3. Canary Creeper: Another wonderful vine that likes full sun or partial shade with moist well draining potting soil. It can trail so you can put it in a hanging basket outside a kitchen window where you can watch the hummers eat. If you look at the flowers closely they look like canaries. Potted canaries, who knew! Wonderful.
4. Candy Corn Plant: Love the look of these but you can't eat them. Only the hummers can dive bomb this flower. Again full sun and moist soil in your planters will work best. You can move this potted flower indoors during winter and make it a houseplant if you want.
So here are few suggestions on what to pot up on your porch or patio and attract some hummingbirds. Give one or two a try and let us know how it works out!
Are you intimidated by the thought of growing your own potted vegetable seeds indoors? Does it sound daunting and hard to do? Well, in this blog post we are going to discuss how really easy it is if you follow a few basic steps.
Let's start with what you don't need. You don't need expensive equipment. It doesn't take a lot of work. You don't need to be a green thumb gardener. Any beginner can do this. And, you don't need a ton of space. Like we have stated it's basically easy to do and very rewarding. You aren't limited to the seed selection at your local nursery. You can go on line and find heirloom seeds that cost much less. There are hundreds of great tasting varieties.
Now think of the money you will save by growing your own veggies in planter pots at home. You will know they aren't sprayed with pesticides, are potted in clean potting soil and haven't been shipped across the States. There is nothing better than reaping the rewards of growing your own veggie potted plants.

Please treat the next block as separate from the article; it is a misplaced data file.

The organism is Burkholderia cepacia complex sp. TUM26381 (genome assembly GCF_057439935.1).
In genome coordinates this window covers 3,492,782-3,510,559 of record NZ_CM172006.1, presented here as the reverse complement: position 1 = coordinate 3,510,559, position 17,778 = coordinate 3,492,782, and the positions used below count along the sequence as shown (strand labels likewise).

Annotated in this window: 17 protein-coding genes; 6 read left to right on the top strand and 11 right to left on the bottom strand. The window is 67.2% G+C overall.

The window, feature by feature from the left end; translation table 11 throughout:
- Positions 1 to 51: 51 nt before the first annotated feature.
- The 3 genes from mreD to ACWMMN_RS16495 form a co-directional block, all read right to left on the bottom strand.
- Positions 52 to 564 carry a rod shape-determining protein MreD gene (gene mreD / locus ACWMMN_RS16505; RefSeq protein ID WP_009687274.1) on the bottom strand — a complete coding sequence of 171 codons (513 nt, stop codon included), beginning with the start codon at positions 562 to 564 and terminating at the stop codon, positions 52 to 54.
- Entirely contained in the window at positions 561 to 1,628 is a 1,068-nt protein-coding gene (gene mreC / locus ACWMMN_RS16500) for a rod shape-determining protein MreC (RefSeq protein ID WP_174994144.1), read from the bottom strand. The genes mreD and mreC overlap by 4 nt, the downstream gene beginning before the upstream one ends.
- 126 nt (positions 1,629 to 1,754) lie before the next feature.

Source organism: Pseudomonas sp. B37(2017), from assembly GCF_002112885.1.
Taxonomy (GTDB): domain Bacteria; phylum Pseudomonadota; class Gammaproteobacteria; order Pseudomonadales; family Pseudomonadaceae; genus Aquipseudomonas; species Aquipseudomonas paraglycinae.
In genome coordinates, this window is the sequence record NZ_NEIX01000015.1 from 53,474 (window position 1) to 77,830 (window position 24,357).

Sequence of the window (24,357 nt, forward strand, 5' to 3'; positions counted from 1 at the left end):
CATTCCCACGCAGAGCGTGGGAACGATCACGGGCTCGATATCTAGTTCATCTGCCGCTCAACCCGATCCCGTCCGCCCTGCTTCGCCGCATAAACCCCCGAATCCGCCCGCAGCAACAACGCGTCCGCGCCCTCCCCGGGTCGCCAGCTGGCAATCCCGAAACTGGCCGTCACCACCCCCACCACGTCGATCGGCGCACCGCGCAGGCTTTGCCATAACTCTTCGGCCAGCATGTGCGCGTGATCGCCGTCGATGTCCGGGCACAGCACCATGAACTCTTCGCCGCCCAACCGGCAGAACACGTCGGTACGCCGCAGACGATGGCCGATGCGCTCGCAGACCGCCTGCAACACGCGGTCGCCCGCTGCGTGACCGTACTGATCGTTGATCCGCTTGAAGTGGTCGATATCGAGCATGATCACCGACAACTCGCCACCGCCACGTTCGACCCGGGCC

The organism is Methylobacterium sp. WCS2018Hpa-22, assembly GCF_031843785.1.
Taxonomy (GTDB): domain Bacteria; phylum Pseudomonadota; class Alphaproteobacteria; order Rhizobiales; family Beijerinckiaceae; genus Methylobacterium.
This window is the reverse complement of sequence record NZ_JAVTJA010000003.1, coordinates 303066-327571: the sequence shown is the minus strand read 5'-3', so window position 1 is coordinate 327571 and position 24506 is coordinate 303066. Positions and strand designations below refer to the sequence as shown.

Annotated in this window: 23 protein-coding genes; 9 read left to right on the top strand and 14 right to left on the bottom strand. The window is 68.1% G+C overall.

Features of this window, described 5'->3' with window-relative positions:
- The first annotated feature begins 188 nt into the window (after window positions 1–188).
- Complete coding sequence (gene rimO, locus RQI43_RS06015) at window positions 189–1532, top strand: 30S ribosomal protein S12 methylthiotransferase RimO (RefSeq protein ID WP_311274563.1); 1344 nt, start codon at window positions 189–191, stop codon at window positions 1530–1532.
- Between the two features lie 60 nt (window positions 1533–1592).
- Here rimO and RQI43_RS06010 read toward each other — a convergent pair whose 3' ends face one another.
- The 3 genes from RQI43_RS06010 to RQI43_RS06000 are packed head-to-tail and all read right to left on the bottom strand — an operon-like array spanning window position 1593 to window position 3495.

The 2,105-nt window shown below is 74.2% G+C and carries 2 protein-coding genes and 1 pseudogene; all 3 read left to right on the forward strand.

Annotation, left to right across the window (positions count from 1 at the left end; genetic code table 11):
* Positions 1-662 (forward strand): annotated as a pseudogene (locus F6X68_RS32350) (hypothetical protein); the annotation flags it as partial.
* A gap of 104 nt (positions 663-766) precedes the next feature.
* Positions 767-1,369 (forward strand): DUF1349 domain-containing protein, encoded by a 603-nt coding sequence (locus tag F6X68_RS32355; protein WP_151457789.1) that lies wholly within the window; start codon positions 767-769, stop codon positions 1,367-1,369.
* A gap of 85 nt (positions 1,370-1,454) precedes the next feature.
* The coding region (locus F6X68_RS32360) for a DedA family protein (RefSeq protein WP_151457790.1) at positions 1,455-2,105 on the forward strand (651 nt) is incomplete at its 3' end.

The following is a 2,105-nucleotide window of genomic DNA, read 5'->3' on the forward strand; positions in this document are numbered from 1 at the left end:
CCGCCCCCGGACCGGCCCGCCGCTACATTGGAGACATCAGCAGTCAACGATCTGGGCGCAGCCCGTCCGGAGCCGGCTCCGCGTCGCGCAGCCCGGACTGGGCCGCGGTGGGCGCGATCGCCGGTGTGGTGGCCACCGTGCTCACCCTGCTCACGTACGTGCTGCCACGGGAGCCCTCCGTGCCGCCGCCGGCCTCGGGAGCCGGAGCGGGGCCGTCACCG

Step 1 - Light: The light that is needed to grow veggies indoors can't be from sunny windows. The seeds will turn into plants but they will be spindly and weak since the source of light is so far away. You need inexpensive fluorescent light with cool white bulbs. These work beautifully and with great success.
Step 2 - Good Seeds: If you aren't a seed saver then purchase fresh seeds from a online source with a good reputation. Try to find unique heirloom varieties of tomato, cucumbers, peppers and beans.... You will be amazed at the variety of flavors, colors and shapes that come out of the same type of veggies. We recommend purchasing seeds annually.
Step 3 - The most important step is to keep the soil slightly damp. If it's to wet the seeds will rot or drown. Once the seeds germinate the water needs will increase. Touch soil with finger each day. Gently water if dry to keep it moist. Remember damp not soggy. You can use cell packets or better yet small terracotta pots. Try to keep the pots small like 3" or so. You will transplant the plants into larger pots later.
Step 4 - Prepare the plants to the outdoors in stages. Since they have spent all their time inside your home with great conditions you don't want to just take them outside and put them in a garden planter. Start by taking them outside on a few warmer days. Continue to give them more and more exposure unless the temp drops below freezing. Your goal is a week or so before planting, they can be outside around the clock.